Jan. 7 (Bloomberg) -- Air Berlin Plc appointed Wolfgang Prock-Schauer, the former head of U.K. carrier BMI, to succeed Hartmut Mehdorn as chief executive officer, ending 16 months of interim leadership at Europe’s third-biggest discount airline.
Prock-Schauer, a 56-year-old Austrian who had been working as Air Berlin’s head of strategy and planning since October, becomes CEO with effect from today, while Mehdorn will remain on the management board, the German company said in a statement.
The move comes as Air Berlin struggles to return to profit after consecutive annual losses since 2008. Prock-Schauer had led BMI, which was also unprofitable, from 2009, leaving after the Deutsche Lufthansa AG unit was sold to International Consolidated Airlines Group SA. He has also worked in India.
“Prock-Schauer has decades of experience in different regions going for him, and Air Berlin has made progress on cost cutting already,” said Sebastian Hein, an analyst at Bankhaus Lampe. “I can imagine he’ll be successful, but it’ll be a Herculean job, one of the most difficult of his career.”
Air Berlin traded 2.1 percent lower at 1.53 euros as of 10:14 a.m. in Frankfurt after earlier adding 1.7 percent. Hein, based in Bielefeld, Germany, has a “sell” recommendation on the stock, which he expects to fall to 1.50 euros within a year.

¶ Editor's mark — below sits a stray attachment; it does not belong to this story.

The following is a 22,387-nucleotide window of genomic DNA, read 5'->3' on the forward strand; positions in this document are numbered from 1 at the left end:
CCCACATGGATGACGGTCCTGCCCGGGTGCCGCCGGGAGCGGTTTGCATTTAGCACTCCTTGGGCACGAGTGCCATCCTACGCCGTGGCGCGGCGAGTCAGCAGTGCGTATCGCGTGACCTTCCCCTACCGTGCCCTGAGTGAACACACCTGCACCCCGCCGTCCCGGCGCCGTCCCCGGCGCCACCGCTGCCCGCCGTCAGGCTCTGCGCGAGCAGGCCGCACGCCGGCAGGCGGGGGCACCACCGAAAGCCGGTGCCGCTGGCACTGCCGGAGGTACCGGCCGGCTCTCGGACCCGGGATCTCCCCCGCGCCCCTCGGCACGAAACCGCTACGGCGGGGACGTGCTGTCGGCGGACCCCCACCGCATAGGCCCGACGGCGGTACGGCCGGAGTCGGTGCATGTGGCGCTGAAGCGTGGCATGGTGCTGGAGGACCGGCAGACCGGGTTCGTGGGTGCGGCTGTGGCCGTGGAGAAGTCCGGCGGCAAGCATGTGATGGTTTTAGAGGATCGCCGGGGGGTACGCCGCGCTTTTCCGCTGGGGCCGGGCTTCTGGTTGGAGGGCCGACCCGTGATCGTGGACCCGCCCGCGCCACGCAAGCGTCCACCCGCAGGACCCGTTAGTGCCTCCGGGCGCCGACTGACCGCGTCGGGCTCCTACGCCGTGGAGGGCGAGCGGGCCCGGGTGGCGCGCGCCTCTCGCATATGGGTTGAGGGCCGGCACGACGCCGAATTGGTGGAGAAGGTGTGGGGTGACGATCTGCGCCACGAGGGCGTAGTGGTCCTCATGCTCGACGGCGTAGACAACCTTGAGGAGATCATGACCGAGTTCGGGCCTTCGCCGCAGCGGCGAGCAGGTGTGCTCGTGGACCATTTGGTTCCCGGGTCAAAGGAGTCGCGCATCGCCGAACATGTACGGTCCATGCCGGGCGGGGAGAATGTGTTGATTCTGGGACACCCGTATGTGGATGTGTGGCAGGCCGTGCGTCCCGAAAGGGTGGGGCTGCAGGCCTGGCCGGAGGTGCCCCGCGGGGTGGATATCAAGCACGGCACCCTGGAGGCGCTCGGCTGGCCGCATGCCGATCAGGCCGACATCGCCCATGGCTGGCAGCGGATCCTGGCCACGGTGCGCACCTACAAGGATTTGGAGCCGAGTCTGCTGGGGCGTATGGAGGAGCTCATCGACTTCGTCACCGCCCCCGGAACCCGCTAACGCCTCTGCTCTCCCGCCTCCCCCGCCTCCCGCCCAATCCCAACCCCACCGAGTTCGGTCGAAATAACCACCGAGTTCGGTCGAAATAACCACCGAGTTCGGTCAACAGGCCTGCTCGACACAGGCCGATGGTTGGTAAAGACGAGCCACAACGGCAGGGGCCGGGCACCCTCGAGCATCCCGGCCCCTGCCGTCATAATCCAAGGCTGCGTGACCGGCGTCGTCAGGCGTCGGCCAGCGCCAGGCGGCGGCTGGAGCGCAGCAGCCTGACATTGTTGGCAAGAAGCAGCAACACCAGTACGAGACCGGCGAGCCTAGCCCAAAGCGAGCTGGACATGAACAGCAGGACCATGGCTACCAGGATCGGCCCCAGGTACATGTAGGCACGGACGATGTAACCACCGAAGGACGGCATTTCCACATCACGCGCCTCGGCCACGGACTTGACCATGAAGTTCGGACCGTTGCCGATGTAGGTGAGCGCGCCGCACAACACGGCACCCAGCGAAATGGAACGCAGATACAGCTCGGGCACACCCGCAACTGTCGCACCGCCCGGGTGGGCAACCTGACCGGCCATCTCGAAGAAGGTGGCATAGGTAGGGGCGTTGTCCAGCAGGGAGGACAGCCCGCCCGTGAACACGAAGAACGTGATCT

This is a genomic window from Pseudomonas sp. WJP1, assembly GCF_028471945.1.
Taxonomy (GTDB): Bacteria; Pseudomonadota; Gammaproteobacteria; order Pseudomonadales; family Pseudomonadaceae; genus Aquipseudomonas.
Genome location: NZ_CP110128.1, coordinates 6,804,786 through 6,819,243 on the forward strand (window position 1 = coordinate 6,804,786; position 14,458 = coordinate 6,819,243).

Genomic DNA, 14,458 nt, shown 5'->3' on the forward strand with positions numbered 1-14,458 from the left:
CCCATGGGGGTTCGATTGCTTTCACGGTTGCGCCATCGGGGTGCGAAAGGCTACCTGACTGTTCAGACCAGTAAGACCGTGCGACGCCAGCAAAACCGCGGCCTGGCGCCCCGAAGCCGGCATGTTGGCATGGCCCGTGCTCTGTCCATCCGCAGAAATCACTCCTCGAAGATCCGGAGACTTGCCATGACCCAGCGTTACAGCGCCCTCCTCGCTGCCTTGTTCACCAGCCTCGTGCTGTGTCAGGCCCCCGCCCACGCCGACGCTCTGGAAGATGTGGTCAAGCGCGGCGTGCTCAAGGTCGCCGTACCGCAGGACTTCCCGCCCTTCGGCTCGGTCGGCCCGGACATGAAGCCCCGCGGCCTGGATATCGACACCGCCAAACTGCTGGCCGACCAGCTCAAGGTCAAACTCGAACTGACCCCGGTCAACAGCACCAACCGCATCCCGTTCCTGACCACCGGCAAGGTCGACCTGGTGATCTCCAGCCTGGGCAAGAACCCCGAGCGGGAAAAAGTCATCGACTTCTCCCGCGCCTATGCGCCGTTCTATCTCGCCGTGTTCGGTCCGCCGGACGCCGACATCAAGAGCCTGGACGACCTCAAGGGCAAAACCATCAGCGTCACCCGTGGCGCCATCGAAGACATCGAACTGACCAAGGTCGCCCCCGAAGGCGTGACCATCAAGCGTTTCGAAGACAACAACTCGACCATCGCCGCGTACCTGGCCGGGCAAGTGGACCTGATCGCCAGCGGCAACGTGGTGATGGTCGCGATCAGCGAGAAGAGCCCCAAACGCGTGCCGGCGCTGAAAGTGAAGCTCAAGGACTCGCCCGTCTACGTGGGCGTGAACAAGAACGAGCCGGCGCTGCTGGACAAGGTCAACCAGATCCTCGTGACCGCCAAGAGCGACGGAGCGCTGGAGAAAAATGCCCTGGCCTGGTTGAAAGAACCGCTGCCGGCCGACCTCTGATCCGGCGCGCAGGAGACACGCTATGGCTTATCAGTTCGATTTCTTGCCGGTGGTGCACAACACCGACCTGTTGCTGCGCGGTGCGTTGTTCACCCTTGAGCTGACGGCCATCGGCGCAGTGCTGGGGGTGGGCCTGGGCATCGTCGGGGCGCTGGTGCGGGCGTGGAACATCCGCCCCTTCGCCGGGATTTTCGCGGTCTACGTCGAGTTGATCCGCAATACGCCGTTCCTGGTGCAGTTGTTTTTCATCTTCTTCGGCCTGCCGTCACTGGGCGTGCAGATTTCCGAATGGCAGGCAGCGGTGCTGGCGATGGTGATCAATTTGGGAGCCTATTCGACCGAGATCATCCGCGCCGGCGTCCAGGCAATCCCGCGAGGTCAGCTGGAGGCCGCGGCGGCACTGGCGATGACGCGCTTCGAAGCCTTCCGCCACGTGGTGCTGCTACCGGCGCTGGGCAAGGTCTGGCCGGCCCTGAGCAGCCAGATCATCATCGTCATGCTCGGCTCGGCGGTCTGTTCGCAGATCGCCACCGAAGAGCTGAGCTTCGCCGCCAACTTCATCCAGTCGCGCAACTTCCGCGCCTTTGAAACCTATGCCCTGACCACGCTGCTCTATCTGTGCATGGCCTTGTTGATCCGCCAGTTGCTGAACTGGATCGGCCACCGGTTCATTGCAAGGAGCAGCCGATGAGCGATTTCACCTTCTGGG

Under Mehdorn, who had held the title of interim CEO since September 2011, Germany’s largest airline behind Lufthansa has been closing routes and pondering job cuts after the economic slump pushed other short-haul operators to collapse.
The Berlin-based company adopted a new turnaround program, dubbed Turbine 2013, in October as earnings come under additional pressure amid competition from larger low-cost operators Ryanair Holdings Plc and EasyJet Plc.
Abu Dhabi-based Etihad Airways, which holds a 29 percent stake in Air Berlin, also agreed to buy 70 percent of the discount specialist’s Topbonus frequent-flier program for 184.4 million euros ($240 million) last month in a transaction that should help deliver a first annual profit since 2007.
“Air Berlin is facing huge challenges,” Prock-Schauer said in a statement. “We must continue to push our process of change forward rapidly to become lean and smart.”
Prock-Schauer is a graduate of the University of Economics and Business Administration in Vienna, according to the website of the Star Alliance airline group, of which he was chairman between 2002 and 2003.
The executive began his career at Austrian Airlines in 1981 and spent six years as CEO of Jet Airways (India) Ltd. prior to his move to BMI, which was absorbed by British Airways following the sale to IAG.
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